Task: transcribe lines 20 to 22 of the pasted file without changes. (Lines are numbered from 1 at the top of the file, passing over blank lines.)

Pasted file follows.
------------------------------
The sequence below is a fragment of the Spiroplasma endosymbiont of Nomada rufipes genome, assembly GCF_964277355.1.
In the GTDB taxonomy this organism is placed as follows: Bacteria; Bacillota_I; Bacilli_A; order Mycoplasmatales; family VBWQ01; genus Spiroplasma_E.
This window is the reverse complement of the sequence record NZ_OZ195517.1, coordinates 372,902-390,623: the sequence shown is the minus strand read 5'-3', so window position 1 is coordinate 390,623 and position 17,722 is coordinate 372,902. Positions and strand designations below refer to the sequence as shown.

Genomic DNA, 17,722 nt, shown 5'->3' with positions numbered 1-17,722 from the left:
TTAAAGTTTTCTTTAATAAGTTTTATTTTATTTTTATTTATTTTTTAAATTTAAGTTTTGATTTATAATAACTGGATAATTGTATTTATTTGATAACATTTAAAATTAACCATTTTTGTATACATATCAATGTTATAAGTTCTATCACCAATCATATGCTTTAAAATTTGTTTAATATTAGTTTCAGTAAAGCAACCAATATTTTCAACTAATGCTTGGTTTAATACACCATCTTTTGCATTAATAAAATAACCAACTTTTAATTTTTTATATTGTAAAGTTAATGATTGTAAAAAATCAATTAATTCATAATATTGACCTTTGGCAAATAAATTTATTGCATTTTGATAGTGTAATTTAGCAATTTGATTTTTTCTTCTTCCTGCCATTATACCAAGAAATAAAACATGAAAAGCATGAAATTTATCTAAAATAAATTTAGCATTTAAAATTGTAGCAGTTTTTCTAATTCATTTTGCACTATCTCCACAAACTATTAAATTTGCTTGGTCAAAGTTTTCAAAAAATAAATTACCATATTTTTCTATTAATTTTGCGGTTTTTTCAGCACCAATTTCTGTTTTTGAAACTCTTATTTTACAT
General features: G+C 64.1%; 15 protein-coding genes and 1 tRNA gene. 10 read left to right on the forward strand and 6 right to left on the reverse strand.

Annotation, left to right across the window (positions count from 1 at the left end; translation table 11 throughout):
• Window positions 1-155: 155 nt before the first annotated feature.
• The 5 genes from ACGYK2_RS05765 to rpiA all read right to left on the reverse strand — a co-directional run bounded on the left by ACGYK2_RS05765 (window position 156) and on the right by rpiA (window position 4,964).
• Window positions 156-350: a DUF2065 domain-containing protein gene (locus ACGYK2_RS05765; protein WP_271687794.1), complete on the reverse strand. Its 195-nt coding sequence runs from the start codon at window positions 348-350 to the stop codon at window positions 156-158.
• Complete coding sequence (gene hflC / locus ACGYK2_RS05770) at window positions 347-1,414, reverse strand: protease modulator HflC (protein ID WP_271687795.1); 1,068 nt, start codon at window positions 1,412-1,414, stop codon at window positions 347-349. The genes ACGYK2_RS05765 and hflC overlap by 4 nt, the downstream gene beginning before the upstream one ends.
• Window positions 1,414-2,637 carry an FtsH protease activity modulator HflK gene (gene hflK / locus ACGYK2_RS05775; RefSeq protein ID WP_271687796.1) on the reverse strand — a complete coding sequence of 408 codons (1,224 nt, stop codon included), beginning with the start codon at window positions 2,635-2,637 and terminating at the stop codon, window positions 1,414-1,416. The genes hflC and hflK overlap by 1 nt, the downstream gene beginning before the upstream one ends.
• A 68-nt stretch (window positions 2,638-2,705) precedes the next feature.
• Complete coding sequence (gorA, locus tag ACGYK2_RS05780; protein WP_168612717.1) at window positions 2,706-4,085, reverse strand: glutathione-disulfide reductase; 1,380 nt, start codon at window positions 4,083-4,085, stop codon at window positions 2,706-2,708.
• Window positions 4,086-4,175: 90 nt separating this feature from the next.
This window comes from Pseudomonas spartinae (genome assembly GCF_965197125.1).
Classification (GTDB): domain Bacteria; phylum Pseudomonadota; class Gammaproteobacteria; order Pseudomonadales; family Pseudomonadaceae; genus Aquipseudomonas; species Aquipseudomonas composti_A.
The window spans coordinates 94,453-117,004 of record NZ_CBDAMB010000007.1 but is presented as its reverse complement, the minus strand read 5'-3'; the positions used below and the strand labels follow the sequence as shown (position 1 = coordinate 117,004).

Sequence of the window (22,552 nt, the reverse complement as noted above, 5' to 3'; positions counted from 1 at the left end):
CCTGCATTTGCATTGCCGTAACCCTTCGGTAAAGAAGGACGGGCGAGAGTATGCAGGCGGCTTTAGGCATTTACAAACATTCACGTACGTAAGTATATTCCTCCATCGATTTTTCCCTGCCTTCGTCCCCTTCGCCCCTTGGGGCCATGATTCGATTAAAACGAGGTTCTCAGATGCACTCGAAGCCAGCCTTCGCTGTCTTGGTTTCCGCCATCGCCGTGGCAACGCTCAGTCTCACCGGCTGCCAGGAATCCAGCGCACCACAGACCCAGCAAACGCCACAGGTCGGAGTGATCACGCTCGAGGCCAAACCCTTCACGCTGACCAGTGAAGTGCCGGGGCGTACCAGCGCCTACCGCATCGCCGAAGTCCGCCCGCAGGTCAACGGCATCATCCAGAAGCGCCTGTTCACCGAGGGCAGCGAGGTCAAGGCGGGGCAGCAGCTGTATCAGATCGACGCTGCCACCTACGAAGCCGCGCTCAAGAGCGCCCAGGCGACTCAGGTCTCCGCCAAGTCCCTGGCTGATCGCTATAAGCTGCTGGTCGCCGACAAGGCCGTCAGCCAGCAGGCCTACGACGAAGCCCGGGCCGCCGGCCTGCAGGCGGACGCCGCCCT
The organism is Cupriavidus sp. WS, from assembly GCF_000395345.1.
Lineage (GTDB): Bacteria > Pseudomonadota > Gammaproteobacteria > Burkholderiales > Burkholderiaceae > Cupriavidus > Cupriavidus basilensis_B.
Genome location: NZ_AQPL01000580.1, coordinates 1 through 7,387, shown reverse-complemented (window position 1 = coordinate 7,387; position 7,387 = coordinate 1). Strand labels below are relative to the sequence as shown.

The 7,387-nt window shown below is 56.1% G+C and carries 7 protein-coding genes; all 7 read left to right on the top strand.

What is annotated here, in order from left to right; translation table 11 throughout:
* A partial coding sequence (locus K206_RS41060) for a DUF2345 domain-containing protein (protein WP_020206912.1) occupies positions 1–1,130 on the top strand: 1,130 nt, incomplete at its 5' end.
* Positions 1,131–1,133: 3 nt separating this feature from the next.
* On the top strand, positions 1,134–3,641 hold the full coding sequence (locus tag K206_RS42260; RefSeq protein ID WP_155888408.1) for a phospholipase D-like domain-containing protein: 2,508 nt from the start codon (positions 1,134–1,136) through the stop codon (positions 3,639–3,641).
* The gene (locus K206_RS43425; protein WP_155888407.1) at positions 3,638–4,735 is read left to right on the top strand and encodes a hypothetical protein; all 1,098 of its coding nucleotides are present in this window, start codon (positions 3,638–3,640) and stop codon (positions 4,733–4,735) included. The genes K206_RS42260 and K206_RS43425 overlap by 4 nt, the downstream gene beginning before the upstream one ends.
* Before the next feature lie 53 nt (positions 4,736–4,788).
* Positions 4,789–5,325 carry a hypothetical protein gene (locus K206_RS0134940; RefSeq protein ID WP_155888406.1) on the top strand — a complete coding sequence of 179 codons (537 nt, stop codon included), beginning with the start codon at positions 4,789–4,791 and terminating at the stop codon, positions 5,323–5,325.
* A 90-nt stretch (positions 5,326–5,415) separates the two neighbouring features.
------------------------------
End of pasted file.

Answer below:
CCTGCATTTGCATTGCCGTAACCCTTCGGTAAAGAAGGACGGGCGAGAGTATGCAGGCGGCTTTAGGCATTTACAAACATTCACGTACGTAAGTATATTCCTCCATCGATTTTTCCCTGCCTTCGTCCCCTTCGCCCCTTGGGGCCATGATTCGATTAAAACGAGGTTCTCAGATGCACTCGAAGCCAGCCTTCGCTGTCTTGGTTTCCGCCATCGCCGTGGCAACGCTCAGTCTCACCGGCTGCCAGGAATCCAGCGCACCACAGACCCAGCAAACGCCACAGGTCGGAGTGATCACGCTCGAGGCCAAACCCTTCACGCTGACCAGTGAAGTGCCGGGGCGTACCAGCGCCTACCGCATCGCCGAAGTCCGCCCGCAGGTCAACGGCATCATCCAGAAGCGCCTGTTCACCGAGGGCAGCGAGGTCAAGGCGGGGCAGCAGCTGTATCAGATCGACGCTGCCACCTACGAAGCCGCGCTCAAGAGCGCCCAGGCGACTCAGGTCTCCGCCAAGTCCCTGGCTGATCGCTATAAGCTGCTGGTCGCCGACAAGGCCGTCAGCCAGCAGGCCTACGACGAAGCCCGGGCCGCCGGCCTGCAGGCGGACGCCGCCCT
The organism is Cupriavidus sp. WS, from assembly GCF_000395345.1.
Lineage (GTDB): Bacteria > Pseudomonadota > Gammaproteobacteria > Burkholderiales > Burkholderiaceae > Cupriavidus > Cupriavidus basilensis_B.